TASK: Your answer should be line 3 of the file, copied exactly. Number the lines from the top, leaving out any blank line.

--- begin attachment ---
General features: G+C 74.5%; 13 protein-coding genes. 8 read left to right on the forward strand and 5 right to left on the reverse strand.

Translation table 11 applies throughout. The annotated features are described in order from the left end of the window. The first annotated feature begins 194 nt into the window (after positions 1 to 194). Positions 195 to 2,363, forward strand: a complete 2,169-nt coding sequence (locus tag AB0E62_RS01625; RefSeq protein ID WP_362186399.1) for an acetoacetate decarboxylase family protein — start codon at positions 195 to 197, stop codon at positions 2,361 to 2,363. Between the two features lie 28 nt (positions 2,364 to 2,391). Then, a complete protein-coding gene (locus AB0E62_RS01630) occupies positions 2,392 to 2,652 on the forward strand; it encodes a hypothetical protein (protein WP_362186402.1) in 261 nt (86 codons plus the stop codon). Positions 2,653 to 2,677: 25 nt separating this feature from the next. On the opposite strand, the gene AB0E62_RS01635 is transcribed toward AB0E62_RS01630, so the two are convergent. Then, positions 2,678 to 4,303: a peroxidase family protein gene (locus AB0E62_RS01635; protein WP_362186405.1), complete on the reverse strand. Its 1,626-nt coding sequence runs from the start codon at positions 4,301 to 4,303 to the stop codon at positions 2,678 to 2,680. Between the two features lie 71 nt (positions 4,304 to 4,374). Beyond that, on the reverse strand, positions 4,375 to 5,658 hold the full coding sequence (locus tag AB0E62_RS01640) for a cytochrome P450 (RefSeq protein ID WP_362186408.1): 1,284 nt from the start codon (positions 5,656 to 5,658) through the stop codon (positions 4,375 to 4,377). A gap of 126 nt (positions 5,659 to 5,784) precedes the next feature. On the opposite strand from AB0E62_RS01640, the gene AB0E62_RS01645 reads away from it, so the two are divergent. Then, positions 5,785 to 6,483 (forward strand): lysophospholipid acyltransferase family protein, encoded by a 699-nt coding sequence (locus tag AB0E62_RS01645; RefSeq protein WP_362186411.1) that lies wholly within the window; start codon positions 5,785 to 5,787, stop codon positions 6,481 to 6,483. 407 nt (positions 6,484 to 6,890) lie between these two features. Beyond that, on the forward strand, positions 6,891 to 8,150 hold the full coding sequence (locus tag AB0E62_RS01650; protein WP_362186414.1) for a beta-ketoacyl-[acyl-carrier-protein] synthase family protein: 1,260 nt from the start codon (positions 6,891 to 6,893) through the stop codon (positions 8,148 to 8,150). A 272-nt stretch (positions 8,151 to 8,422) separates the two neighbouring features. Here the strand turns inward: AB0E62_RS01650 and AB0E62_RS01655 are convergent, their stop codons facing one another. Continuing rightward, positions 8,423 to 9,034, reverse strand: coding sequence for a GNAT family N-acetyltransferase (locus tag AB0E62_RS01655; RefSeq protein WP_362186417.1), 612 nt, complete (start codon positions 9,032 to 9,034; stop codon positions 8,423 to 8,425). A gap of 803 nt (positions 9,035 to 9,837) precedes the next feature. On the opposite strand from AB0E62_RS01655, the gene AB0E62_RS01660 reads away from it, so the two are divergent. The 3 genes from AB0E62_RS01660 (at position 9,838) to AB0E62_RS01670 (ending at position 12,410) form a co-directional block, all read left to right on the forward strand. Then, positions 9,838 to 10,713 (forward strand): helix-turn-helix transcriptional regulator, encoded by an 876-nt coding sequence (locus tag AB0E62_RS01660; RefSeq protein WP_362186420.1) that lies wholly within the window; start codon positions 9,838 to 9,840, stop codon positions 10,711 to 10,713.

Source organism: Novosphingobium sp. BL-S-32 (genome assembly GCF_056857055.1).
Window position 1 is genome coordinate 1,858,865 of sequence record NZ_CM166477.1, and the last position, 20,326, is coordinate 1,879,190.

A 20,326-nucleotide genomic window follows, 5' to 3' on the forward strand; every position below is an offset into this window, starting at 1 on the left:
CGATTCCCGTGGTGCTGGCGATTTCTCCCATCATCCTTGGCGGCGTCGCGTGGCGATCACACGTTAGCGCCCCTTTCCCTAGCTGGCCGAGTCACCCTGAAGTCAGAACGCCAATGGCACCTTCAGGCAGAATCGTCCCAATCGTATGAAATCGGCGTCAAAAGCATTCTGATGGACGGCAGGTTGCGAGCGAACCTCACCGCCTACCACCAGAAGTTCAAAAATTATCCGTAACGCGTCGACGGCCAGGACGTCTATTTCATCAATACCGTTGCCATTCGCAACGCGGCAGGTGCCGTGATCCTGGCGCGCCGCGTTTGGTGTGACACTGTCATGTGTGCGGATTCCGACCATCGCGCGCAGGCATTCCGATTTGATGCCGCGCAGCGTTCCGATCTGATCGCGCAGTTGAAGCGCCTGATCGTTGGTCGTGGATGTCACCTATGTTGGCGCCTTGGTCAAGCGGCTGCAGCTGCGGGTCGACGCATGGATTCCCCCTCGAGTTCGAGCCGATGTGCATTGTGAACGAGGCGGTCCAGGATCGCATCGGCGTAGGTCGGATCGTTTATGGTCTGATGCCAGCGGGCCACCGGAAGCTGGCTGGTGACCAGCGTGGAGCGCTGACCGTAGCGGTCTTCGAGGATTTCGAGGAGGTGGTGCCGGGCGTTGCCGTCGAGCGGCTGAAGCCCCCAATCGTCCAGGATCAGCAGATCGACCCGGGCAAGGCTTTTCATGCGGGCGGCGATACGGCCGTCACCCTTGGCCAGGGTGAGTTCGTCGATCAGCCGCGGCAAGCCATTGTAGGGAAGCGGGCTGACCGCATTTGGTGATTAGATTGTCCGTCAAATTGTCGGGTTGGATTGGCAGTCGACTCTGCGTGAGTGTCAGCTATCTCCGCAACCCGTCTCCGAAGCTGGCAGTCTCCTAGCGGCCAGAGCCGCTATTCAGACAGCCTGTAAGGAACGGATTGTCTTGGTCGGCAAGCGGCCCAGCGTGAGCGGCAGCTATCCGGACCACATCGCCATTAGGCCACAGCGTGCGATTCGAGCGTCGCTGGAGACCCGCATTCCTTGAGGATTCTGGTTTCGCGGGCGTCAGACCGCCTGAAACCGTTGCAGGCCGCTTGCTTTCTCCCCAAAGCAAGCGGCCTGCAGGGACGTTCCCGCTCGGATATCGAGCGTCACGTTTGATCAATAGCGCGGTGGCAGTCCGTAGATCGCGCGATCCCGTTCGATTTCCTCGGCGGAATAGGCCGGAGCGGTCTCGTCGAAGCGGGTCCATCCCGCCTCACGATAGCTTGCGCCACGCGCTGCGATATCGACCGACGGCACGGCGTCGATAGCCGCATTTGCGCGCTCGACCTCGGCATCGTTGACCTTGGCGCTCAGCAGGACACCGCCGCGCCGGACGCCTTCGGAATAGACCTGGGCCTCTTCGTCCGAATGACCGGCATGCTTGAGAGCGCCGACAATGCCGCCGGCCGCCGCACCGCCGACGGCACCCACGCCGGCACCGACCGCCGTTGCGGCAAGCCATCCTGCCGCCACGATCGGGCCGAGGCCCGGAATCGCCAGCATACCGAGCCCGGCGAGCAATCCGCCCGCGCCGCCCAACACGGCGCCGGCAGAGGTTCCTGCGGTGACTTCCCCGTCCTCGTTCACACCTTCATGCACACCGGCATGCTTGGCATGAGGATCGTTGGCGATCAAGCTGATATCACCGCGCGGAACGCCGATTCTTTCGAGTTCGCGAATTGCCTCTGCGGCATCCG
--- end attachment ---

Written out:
Source organism: Novosphingobium sp. BL-S-32 (genome assembly GCF_056857055.1).